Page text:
The theatre at the Chapter Arts Centre is a relatively small space, a black-box studio theatre. We entered to find the musicians in place on a pair of platforms in the middle of the space - three violins, viola and two cellos, with the audience allowed to flow freely around sitting on the floor or standing at will. Lighting was dramatic and electronic 'ambient' music was playing in the background. Like most of the audience I ignored it, treating it as elevator music, though in fact the music had been as carefully crafted by Tom as the rest of the programme.

The light went down and four of the musicians launched into the second movement of Ravel's string quartet - a tricky movement to start with and one which to my ears seemed to land the listener right in the middle of something. On two huge screens were projected Nick's visuals; here I felt that the creators had not been daring enough and that the experience was not quite immersive enough and over spotlit the musicians.

Talking to the creators afterwards it became clear that they were very aware of any limitations of the event and viewed it as simply a start. There are two further Unbuttoned events at Chapter Arts Centre this year, in November and December, when the format will be modified, developed and improved.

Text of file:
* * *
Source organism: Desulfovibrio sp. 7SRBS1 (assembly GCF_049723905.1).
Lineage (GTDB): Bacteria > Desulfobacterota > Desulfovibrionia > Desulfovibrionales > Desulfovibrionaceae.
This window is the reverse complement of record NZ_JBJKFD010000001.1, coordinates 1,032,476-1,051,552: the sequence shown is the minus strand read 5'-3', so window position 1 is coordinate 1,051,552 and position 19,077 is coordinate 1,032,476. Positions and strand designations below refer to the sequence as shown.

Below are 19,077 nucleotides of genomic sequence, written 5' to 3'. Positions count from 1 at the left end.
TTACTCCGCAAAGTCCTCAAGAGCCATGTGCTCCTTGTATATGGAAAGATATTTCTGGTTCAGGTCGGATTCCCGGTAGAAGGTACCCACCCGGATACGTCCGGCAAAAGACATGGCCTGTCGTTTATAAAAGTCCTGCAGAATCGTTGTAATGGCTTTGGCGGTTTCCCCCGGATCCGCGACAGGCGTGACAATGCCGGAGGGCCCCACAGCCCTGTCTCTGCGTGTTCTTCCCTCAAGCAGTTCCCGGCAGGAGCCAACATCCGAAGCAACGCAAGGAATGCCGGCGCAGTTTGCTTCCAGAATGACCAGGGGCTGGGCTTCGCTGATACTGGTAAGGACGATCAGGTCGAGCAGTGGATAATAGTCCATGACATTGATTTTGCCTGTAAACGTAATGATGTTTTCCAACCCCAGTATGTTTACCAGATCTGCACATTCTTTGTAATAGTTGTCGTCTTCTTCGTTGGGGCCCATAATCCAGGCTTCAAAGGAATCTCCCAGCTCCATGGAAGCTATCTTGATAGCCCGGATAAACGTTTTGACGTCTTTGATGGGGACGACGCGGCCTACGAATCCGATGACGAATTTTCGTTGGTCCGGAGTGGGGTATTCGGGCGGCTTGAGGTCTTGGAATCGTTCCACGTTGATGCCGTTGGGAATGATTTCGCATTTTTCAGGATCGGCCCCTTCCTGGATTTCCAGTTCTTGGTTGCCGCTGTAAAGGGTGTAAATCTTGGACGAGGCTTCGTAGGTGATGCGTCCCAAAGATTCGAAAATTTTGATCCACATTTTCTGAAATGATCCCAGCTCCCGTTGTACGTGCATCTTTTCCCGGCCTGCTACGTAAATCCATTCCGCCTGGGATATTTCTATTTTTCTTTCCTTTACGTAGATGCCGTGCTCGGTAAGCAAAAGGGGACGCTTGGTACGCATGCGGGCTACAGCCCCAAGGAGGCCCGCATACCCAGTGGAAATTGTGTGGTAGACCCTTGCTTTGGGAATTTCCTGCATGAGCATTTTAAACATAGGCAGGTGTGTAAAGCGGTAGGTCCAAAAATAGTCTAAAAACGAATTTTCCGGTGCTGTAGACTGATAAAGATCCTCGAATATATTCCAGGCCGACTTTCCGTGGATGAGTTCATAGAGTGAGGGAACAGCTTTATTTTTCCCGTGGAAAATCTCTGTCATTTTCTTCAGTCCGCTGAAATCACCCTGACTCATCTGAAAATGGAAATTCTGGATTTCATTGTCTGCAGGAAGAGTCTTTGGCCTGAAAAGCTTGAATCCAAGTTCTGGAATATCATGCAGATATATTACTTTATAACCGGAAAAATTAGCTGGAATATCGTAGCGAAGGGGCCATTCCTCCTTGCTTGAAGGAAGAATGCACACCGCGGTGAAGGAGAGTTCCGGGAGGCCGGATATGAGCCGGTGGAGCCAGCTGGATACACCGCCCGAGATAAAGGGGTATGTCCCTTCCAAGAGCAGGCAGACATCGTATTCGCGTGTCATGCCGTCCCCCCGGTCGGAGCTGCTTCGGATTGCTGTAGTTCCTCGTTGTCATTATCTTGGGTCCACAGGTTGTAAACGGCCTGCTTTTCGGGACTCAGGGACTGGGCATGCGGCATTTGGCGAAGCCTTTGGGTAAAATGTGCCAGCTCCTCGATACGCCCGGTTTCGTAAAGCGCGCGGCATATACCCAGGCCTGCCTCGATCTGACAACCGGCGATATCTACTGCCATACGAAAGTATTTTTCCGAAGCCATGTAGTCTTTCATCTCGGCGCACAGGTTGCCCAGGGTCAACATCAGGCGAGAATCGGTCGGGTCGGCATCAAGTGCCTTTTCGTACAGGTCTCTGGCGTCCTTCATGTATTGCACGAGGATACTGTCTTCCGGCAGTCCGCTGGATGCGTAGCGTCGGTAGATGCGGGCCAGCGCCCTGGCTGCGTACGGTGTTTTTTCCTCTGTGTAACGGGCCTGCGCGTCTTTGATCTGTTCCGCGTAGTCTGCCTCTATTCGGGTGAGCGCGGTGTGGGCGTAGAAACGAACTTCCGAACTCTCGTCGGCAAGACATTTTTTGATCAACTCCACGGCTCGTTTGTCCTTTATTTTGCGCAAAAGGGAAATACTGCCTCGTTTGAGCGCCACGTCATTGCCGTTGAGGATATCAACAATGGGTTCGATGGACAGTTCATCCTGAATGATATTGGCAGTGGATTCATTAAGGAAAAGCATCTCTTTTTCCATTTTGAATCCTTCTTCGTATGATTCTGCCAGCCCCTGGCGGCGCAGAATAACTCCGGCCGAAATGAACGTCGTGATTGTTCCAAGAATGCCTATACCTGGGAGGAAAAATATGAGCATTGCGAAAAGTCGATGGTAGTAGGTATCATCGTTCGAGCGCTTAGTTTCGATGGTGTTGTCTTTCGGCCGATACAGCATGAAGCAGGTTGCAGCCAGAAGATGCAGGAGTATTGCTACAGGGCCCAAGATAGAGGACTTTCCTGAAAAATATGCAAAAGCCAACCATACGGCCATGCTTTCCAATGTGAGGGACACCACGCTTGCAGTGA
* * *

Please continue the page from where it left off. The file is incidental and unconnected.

The musicians played the 2nd, 3rd and 4th movements of Ravel's quartet, then the third movement of Tchaikovsky's Souvenir de Florence, the first movement of Mendelssohn's F minor quartet and part of Barber's Adagio for Strings.

Between each of the works, Tom's interstitial 'ambient' music returned, but it was the Barber which raised the most discussion afterwards for here Tom applied an extra electronic layer to the live music. This was also the moment when the musicians played something that the non-musicians in the audience might recognise. And a straw poll afterwards indicated that the non-musicians (the target audience) had loved it, whereas the convinced classical music lovers had varied from indifference to positive hatred of what had been done to Barber's original.